• If you speak excellent Spanish, plus have lots of bureaucratic experience, time, and patience, you don’t need an agent.

This blog assumes the middle path, i.e. you will do a lot of the running around yourself.

  1. Find your agent, and get your quote. My new agent’s quote is 185 euros. Talk to other Brits about who they used, and bear in mind few will know, or perhaps admit, they’ve been conned – the important thing is to know roughly how much you should be paying, so that you know whether the quote is realistic or inflated. My car is small, 9 years old, and I’d been told fairly consistently by other Brits to expect to pay between 700 and 1000 euros for the whole registration – agent fees, import duty, road tax, etc. (That doesn’t include the costs of getting the car itself suitable for life in a LHD country, or any costs involved in the car actually passing its roadworthy test. I do add a note at the end as to why, knowing all that, I brought my car anyway)
  2. The agent will arrange for a technical inspection, to advise what has to be sorted before even attempting an ITV test. For a right-hand-drive car, this will almost inevitably mean lights being adjusted or replaced. Modern headlamps are usually adjustable, but the fog and reversing lights on the backs of most modern cars are on one side only – the wrong side. The técnico will also want paperwork, so you need to have your passport, NIE, padron and the vehicle’s logbook (the DVLA’s V5) ready when you meet him. The técnico fee totals 90 euros, and will be settled by the agent.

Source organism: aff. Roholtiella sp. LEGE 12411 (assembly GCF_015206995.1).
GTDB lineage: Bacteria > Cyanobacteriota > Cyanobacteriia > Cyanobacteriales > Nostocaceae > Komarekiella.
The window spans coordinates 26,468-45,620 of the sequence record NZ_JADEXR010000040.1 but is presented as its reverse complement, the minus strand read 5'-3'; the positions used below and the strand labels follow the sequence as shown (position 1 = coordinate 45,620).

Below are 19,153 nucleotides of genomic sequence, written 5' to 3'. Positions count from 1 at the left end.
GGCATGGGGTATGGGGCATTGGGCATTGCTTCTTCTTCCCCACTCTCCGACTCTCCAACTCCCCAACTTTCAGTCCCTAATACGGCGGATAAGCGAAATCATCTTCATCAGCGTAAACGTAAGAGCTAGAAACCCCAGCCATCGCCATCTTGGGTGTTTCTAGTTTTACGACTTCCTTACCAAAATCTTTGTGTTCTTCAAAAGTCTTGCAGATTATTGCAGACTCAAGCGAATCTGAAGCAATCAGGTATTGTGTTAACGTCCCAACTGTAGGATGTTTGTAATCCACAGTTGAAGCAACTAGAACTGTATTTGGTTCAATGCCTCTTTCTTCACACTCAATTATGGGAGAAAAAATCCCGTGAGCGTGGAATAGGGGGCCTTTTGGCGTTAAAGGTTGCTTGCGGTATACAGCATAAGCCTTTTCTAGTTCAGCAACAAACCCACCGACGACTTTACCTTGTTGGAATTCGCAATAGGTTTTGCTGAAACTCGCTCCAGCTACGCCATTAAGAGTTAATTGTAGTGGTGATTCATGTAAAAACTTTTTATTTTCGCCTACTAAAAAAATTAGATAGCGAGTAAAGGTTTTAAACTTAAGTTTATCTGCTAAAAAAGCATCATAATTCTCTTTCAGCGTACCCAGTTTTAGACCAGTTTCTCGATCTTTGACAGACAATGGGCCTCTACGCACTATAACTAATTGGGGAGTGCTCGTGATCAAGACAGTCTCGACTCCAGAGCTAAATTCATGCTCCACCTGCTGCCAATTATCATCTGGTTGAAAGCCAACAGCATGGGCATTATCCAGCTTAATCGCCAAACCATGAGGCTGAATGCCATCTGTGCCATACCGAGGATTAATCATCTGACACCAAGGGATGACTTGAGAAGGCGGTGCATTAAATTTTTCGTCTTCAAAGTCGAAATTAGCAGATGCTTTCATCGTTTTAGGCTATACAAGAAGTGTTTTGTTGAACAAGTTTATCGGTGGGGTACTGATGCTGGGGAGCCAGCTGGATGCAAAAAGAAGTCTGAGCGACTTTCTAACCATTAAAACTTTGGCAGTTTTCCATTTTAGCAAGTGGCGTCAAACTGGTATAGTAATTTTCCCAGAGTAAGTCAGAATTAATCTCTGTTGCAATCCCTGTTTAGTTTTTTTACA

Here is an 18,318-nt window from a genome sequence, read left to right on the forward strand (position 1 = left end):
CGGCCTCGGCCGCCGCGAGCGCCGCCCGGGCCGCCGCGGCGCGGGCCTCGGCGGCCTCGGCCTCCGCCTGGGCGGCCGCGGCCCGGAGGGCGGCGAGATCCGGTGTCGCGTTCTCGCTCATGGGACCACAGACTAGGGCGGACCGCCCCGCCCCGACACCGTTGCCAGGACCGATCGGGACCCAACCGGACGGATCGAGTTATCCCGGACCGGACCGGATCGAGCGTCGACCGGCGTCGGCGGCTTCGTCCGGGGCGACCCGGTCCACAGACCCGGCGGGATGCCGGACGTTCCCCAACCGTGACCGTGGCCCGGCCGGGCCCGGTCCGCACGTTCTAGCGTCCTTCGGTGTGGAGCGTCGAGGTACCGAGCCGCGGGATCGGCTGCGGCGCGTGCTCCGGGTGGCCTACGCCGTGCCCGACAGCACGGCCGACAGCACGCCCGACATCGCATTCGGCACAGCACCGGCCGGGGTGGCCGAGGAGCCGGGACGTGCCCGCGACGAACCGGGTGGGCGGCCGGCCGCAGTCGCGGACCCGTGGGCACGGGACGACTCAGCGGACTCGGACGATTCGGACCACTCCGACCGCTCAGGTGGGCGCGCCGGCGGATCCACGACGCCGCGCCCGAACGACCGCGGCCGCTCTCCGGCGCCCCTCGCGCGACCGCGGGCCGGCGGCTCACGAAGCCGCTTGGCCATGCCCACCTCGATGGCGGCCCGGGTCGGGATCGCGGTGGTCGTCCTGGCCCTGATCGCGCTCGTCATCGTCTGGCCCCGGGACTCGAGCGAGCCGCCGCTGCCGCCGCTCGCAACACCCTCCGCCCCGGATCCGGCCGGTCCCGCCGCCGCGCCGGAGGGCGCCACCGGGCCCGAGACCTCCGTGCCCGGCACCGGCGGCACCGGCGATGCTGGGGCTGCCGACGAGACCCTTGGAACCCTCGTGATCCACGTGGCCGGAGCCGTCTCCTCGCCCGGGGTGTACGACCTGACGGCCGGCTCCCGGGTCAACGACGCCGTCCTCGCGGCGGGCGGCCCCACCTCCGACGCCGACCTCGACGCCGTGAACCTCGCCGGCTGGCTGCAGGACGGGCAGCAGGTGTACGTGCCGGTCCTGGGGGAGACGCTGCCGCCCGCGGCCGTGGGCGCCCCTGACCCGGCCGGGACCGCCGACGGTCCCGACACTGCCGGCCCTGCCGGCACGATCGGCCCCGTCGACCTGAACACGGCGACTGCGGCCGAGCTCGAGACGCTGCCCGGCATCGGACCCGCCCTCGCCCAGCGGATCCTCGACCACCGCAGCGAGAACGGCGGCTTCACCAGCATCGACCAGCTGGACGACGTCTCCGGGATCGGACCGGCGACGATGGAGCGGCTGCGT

3. Source your parts – unless a local dealership has the parts in stock, it is probably quicker and cheaper to source the parts online and get them delivered by courier. Because I was trying to do my car in August, it would have taken a week for the dealership to get them in stock and the price quoted was eye-watering. I found my lights new on eBay and they arrived in 3 days.